Can You Use Vinyl Flooring on Bathroom Walls? (Answered)

Vinyl planks make a beautiful and durable alternative to tiling your bathroom floor – but also your walls. That holds true whether you’re using wood-plastic or stone-plastic, although both have their perks. 

The short answer is that yes, you can use vinyl flooring on bathroom walls. In fact, vinyl plank flooring is durable, mold and mildew resistant, and waterproof. That makes it an ideal choice for bathrooms. However, you’ll still have to add a waterproofing layer underneath for shower and tub walls. 

Here’s Why You Should Use Vinyl Plank Flooring on Bathroom Walls

Vinyl plank flooring is increasingly popular for use on bathroom walls. That holds true whether Wood-Plastic Composite (WPC) or Stone-Plastic Composite (SPC). 

Cost Effective

Vinyl plank flooring typically starts as low as $2 per square foot and doesn’t usually go above $30. That’s massively cheaper than tile flooring, which normally starts at $7.34 with (professional) labor for installation. That shift in price can drop a standard 300 square foot project down from $2,203-$4,497 for tile to as little as $750 for the same space. 

Water Resistant 

Tiles are waterproof. However, the grout between them is porous and will often allow water to seep through. That means installing costly waterproofing behind your entire bathroom. This can greatly increase the cost and time needed for the full installation. Vinyl tiles are water resistant even at the seams, which means you can focus waterproofing efforts on areas directly around the shower and tub. In short, you’ll save money for the same waterproofing.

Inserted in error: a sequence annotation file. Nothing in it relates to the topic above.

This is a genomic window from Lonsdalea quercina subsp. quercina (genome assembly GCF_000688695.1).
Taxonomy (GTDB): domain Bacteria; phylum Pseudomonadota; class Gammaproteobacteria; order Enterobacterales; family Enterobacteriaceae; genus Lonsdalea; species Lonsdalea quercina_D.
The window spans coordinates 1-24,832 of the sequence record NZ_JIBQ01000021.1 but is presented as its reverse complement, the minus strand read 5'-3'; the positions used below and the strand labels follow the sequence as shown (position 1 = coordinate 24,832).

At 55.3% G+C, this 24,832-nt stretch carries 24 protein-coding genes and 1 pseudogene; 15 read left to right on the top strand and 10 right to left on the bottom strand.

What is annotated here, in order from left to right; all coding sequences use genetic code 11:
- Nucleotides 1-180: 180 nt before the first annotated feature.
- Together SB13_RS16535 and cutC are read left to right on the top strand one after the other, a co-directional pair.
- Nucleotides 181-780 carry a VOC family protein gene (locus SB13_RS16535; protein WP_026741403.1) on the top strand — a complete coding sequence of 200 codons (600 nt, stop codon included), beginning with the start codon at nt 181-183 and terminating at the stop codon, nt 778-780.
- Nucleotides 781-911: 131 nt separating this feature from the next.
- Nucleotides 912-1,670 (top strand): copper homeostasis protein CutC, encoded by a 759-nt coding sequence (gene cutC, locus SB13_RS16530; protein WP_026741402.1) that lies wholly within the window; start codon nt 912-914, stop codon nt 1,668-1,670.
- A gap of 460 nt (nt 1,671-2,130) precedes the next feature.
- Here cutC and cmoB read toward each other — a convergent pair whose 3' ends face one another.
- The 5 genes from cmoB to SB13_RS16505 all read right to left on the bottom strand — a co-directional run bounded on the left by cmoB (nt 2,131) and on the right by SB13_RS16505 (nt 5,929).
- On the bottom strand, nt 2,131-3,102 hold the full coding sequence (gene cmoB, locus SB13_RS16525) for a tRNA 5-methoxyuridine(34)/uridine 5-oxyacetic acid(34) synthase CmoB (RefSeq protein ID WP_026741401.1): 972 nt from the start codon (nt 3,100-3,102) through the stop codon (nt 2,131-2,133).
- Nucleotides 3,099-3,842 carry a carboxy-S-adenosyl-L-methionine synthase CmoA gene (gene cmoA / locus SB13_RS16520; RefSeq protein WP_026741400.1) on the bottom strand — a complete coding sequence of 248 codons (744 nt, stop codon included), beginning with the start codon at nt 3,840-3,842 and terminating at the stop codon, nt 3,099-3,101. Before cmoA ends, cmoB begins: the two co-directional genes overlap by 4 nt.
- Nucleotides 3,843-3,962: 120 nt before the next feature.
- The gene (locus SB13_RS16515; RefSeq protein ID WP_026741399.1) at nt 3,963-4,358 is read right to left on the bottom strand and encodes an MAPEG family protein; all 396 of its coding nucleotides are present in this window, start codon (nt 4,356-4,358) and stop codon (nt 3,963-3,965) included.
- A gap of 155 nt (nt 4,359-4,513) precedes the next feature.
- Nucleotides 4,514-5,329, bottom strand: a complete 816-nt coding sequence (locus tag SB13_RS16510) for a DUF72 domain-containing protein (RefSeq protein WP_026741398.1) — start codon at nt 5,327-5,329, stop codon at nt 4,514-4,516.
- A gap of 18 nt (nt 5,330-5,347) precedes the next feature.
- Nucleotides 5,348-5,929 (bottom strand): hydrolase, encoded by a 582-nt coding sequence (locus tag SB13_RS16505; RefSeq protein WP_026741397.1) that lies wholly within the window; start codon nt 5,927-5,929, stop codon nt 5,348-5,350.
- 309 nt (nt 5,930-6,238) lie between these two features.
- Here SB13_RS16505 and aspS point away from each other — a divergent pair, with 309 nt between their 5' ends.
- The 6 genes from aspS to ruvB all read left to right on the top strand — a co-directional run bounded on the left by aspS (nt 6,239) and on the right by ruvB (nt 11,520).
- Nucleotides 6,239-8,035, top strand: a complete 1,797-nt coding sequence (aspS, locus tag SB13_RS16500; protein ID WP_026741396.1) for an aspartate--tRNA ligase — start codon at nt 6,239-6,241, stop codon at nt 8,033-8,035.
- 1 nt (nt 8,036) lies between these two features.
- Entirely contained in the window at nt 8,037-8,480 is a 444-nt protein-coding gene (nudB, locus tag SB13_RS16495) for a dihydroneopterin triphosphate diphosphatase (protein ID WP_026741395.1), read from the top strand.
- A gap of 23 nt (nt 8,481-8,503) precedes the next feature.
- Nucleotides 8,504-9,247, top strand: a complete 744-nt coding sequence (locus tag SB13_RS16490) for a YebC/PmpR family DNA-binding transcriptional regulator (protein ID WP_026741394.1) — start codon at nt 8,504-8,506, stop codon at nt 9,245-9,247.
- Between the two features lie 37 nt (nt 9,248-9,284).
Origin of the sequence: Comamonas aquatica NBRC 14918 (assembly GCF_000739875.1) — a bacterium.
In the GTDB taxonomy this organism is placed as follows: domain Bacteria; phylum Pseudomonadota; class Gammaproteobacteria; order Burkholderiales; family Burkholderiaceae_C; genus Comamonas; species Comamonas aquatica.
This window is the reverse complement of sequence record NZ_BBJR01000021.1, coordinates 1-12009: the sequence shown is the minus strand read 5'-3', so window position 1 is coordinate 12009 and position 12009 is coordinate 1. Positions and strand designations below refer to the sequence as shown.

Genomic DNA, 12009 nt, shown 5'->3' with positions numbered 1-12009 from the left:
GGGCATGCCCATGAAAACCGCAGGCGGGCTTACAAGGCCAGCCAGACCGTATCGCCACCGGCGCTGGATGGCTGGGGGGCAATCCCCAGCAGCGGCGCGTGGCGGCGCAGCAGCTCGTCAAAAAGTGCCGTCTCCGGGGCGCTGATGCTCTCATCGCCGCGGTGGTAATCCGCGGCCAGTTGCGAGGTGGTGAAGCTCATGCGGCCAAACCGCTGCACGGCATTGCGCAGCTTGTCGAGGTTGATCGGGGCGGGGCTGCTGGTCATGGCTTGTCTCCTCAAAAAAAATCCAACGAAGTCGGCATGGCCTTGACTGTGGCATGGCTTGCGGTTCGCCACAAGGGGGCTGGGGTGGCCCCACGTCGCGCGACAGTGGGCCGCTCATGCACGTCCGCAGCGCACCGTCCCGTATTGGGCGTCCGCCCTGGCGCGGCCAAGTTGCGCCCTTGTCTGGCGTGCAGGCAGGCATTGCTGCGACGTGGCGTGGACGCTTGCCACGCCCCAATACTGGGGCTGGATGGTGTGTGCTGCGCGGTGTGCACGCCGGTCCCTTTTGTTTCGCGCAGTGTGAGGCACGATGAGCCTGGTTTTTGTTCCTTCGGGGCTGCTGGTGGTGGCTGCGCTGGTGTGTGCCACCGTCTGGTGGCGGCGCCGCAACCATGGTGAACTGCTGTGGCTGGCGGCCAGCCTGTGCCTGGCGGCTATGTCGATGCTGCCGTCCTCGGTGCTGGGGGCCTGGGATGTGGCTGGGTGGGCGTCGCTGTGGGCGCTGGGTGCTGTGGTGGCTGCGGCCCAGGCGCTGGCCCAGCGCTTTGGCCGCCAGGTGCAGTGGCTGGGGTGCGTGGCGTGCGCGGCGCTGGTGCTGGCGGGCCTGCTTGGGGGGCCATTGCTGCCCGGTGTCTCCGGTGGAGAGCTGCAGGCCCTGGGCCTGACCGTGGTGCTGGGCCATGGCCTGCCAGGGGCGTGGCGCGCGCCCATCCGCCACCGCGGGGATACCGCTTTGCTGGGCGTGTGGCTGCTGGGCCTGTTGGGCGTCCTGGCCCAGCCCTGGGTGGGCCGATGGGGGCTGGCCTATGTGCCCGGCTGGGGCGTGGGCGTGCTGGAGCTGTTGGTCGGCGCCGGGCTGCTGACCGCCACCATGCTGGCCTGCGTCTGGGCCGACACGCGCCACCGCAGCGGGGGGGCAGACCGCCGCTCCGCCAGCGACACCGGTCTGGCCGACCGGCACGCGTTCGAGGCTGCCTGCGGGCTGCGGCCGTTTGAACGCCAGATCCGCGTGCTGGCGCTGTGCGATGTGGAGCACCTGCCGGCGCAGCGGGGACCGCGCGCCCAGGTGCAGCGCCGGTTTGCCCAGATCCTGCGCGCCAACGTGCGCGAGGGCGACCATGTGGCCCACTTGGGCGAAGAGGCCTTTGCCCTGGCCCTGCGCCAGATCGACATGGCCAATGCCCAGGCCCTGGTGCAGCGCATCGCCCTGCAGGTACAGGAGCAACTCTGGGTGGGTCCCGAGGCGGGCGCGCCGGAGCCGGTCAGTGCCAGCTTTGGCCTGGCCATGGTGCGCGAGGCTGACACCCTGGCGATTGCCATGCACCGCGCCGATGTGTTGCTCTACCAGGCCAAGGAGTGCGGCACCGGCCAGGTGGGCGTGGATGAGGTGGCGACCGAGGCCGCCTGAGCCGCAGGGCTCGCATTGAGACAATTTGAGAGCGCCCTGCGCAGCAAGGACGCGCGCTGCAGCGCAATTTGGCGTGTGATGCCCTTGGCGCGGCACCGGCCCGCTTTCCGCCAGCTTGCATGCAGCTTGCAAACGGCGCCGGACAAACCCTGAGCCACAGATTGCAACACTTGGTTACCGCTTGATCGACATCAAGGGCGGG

Easy to Install 

Most click boards, vinyl tile, and vinyl sheet installs with a minimum of effort or skill. This means the average homeowner can install their own with no special tools or skills. That will save you thousands on installation costs.  

Mold & Mildew Resistant 

Vinyl is mold and mildew resistant, which means you’ll have fewer problems with either, than with tile. Why? Mold and mildew often build up in grout, requiring frequent bleaching and cleaning to keep it down – unless your bathroom is very well ventilated. Vinyl is more resistant, easier to clean, and easier to sanitize if you do develop a problem. 

Before You Start the Installation Process

Installing new wall facing in your bathroom is a big project. It might require several days of removing old materials and adding new. In addition, you’ll need a good basis with which to install new tiles. It’s always a good idea to rip out the old before pricing and looking at the new material options.

Cost Estimations

Vinyl sheet normally starts at about 0.40 cents per square foot. However, it’s fragile and difficult to install. You probably don’t want to put it on walls yourself. On the other hand, vinyl plank flooring averages between $2.50 and $7.00 per square foot. And luxury vinyl plank flooring averages $5-$12.00 per square foot. This means that to make a good cost estimate, you’ll have to choose a floor plank and price it out.